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Russia to stop oil product exports via Latvian ports from 2018: Transneft

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Russia to stop oil product exports via Latvian ports from 2018: Transneft

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Russian state-owned pipeline operator Transneft plans to halt oil product operations at Latvia's ports of Ventspils and Riga as of 2018, and redirect the volumes to the Russian Baltic Sea ports of Ust-Luga and Primorsk and the Black Sea port of Novorossiisk, the company's CEO Nikolai Tokarev said.

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"We will re-orient the cargo turnover from the Baltic ports of Ventspils, Riga to our Baltic ports -- of Ust-Luga and Primorsk -- as well as to Novorossiisk," Tokarev said during a meeting with Russian President Vladimir Putin late Monday.

The turnover at the Latvian ports is to shrink to 5 million mt this year from 9 million mt last year, he said.

"By 2018 we will reduce this cargo flow to the Baltic states to zero. We will fill up our ports, because there is capacity surplus," Tokarev said.

Article Continues below...

Refineries currently allow to load up to 32 million mt of oil products along the product pipeline system annually, he said.

Transneft plans to convert some of the pipeline capacity that is not being used for crude to transport oil products to Primorsk and Novorossiisk.

Currently a former crude pipeline, the Yaroslav-Kirishi 2, is being converted to carry diesel to Primorsk and is due to be operational in October.

It is currently being filled with ultra low sulfur diesel, according to traders.

The converted pipeline, which will run along the already functioning Kstovo-Primorsk trunk, will allow Transneft to expand the capacity of the so-called North, or Sever, diesel pipeline running to the Baltic port of Primorsk to 25 million mt/year from November 2017, earlier than the previously planned 2020.

The move is part of a long-running plan to encourage greater oil product exports via Primorsk, where Transneft also hopes to offer Russian companies attractive terms, the company said last year.

The diesel pipeline project to Novorossiisk, which envisages deliveries of 15 million mt/year after 2020, is also under construction. The project, dubbed the South, or Yug, includes building links from the Volgograd refinery to the Tikhoretsk station and further to Novorossiisk, to be completed in 2018. Refineries in the Krasnodar region in southern Russia will also join the pipeline.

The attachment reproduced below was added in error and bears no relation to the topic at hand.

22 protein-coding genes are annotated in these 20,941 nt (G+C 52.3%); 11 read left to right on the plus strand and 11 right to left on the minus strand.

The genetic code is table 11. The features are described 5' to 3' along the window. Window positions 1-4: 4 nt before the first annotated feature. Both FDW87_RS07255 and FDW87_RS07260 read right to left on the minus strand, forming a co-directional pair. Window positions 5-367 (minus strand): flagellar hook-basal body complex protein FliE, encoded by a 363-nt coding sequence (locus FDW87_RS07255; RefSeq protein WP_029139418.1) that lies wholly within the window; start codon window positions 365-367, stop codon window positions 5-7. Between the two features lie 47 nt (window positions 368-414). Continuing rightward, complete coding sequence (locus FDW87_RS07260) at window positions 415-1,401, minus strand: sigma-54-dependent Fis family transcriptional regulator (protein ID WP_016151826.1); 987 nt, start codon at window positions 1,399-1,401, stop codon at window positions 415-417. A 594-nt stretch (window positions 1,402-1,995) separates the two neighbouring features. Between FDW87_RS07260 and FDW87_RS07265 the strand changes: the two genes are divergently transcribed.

Later on, by 2020, refineries around Samara on the Volga region are expected to be linked to the pipeline.

Oil product exports via Novorossiisk and Primorsk totaled 19.15 million mt in January-July, according to data from operator Novorossiisk Commercial Sea Port (NMTP).


Russia exports only diesel via pipeline, with currently two pipelines shipping Euro 5, or 10 ppm max sulfur diesel, to the Baltic ports of Primorsk and Ventspils.

Gasoil continues to be shipped by rail, but Baltic ports have become an outlet for a large proportion of all ultra low sulfur diesel supply to Northwest Europe. Last October the pipeline to Ventspils fully switched to 10 ppm diesel flows.

The switch from non-Russian to Russian loading ports is not expected to affect overall ULSD volumes, traders said.

"There will be no change. Just non-Russian ports losing volumes and Russian ports gaining, an increase at St. Petersburg, Primorsk, Vysotsk and Ust-Luga and decreases at Ventspils, Riga and Klaipeda," a source said.

Russian products flows through the Baltic ports - Sillamae, Klaipeda, Riga, Tallinn, had all been dwindling. Russia halted crude exports via Ventspils more than a decade ago, but continued to ship gasoil and subsequently ULSD via the pipeline to the Latvian port. But transshipment volumes through Ventspils Nafta Terminals on the Baltic Sea have been steadily declining.

Ventspils, which is majority owned by trader Vitol, handled 4.29 million mt of oil products in the first half of the year, down 27.3% from a year earlier. Russian pipeline volumes continued their downward trend in H1, with LatRosTrans transporting 2.4 million mt, down from 2.98 million mt in H1 2015. The terminal also handles products delivered by rail from Russia and Belarus.

--Edited by Jonathan Dart,